The Fanfare of the Harvest

Before harvest, our fruits and veggies are checked for taste, ripeness, color and firmness so they’re picked at just the right time to make the very best food for your little one. That way, they taste naturally delicious with NO need for artificial colors or flavors, and they’re always unsweetened and unsalted.

For Gerber growers, there’s no time more exciting than the harvest — particularly the pea harvest. It’s the moment Gerber's Agriculture Team and farmers have been planning for months. We spoke with Chris Falak, an expert on the team, about everything that goes into picking the perfect pea.

Gerber HarvestGerber Harvest

In March, when the winter frost retreats from the stretch of western Michigan known as the Fruit Belt, and soil temperatures finally crawl above 40 degrees, it is time to plant peas.

Peas are a precious crop. Too much rain will spoil them. So, too, summer heat. It’s no wonder that, around the clock, farmers who grow for Gerber anticipate the arrival of these delicious, little pearls.

Years of growing tells them that no harvest is the same. Even the day of the harvest is an adventure. When it comes to peas, a matter of hours can draw the line between the perfect pea and a field that isn’t good enough for Gerber.

Gerber Agriculture teamGerber Agriculture team

Gerber knows peas

Before Gerber even started making baby food, it was canning peas grown by farmers local to Fremont, a town of about 4,000 people in the heart of the Fruit Belt. Gerber, back then, was known as the Fremont Canning Company.

Now, the operation is much larger — over 50 different fields were growing peas for Gerber this past summer — but no less dramatic.

Leading up to the harvest, Gerber’s Agriculture Team is checking in with Gerber growers every week. Pinpointing when to harvest can start with sharing a taste test on the farm.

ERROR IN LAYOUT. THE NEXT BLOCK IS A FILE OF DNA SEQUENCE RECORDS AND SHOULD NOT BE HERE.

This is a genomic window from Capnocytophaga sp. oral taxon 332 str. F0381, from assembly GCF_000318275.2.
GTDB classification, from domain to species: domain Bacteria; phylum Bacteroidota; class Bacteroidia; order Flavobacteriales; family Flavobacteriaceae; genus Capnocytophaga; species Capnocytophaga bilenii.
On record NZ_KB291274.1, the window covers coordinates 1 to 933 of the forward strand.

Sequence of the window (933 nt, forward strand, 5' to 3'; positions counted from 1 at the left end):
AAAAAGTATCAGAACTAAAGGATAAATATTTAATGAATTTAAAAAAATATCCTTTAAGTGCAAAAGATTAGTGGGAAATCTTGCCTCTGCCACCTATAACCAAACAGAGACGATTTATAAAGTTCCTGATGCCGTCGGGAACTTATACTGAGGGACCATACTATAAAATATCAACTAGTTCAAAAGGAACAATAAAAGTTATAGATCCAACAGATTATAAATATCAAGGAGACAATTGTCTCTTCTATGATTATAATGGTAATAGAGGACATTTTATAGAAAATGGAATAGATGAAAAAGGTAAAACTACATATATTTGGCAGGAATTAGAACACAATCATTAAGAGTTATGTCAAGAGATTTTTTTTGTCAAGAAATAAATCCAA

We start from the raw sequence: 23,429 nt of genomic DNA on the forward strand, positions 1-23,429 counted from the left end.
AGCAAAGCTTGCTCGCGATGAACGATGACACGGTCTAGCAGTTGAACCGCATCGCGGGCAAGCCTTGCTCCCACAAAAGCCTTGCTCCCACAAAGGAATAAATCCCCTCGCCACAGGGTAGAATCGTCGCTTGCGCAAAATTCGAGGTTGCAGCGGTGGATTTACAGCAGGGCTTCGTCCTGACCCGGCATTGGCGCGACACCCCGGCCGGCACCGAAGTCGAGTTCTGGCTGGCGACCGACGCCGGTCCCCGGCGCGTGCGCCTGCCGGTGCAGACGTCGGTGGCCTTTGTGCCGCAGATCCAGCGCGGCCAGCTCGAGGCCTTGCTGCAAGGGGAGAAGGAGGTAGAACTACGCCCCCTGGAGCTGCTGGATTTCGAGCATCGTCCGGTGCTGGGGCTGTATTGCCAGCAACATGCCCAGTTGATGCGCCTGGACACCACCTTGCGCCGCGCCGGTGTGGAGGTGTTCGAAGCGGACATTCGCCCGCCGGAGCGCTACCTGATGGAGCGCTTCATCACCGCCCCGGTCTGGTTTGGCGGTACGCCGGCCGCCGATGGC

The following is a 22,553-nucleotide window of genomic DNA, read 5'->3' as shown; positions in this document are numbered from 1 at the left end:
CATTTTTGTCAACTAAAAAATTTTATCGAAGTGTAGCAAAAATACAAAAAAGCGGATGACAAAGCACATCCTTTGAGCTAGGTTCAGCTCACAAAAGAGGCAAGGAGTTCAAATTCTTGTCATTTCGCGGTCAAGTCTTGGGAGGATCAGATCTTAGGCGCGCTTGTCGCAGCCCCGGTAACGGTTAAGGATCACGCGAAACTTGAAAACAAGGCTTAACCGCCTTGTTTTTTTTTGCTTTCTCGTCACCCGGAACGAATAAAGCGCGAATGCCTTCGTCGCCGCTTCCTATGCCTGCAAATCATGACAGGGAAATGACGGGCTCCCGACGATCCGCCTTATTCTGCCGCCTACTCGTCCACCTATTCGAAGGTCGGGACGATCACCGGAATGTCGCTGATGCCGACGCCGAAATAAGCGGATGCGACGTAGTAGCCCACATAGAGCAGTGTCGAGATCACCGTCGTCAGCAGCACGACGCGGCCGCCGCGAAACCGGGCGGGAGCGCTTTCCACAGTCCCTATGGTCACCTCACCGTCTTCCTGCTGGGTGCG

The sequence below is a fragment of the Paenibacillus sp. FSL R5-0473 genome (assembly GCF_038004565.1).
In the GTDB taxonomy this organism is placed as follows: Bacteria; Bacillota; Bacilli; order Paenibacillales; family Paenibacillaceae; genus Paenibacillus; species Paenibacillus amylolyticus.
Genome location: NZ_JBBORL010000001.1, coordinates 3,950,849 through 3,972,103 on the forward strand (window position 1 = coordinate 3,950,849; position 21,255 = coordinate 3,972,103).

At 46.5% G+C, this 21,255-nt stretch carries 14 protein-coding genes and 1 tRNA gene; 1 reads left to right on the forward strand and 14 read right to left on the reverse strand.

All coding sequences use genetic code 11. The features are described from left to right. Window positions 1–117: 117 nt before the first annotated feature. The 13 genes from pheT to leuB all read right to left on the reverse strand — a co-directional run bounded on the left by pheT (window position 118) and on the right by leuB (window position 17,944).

Chris Falak, Gerber FarmerChris Falak, Gerber Farmer

But it doesn’t end there. The process of harvesting peas can be as delicate as the peas themselves. Ever heard of a tenderometer? It’s a gauge that tests for softness. Finding the perfect level of tender for tender tummies lets the team know that it’s time to harvest.

The day of the harvest

Each pea harvest begins with a call from Chris Falak, the leader of Gerber’s Agriculture Team, to a Gerber grower. Get ready, he’ll alert farmers, because the peas are.

Before the clock strikes 6 a.m. on the day of harvest, the harvesting crew is in place. The route into and out of the farm for trucks packed with freshly plucked peas has already been determined. If the harvest needs to happen quickly, to beat out a storm, extra bodies will be out in the fields.

Gerber Harvesting the fieldsGerber Harvesting the fields

A successful harvest results in truckloads of peas that are pearl-sized, tender and a lush hue of green. The Gerber kitchen in Fremont, just a drive away, is awaiting their arrival.

When the last truck leaves a farm after a harvest, Falak, his crew and the farmers finally have a chance to exhale. A dramatic day ends with a pat on the back, a handshake — maybe even a hug — and the knowledge that plenty of high-quality peas have begun their journey to Gerber babies everywhere.

The Agriculture Team helped growers fend off coddling moths — a pest that can wipe out an orchard of apples during mating season — with a wholly natural treatment. The team suggested farmers misted their fields with a scent that mimicked moth pheromones, which confused the moths and prevented them from finding a mate. With the moths kept them away from the apples, not only were the crops preserved, but yields actually rose. 

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Gerber Baby Food

1st Foods®



Gerber FarmsGerber Farms

Fox Farms

Fremont, Michigan



Chris Falak Gerber Ag Expert
Chris Falak

Ag Expert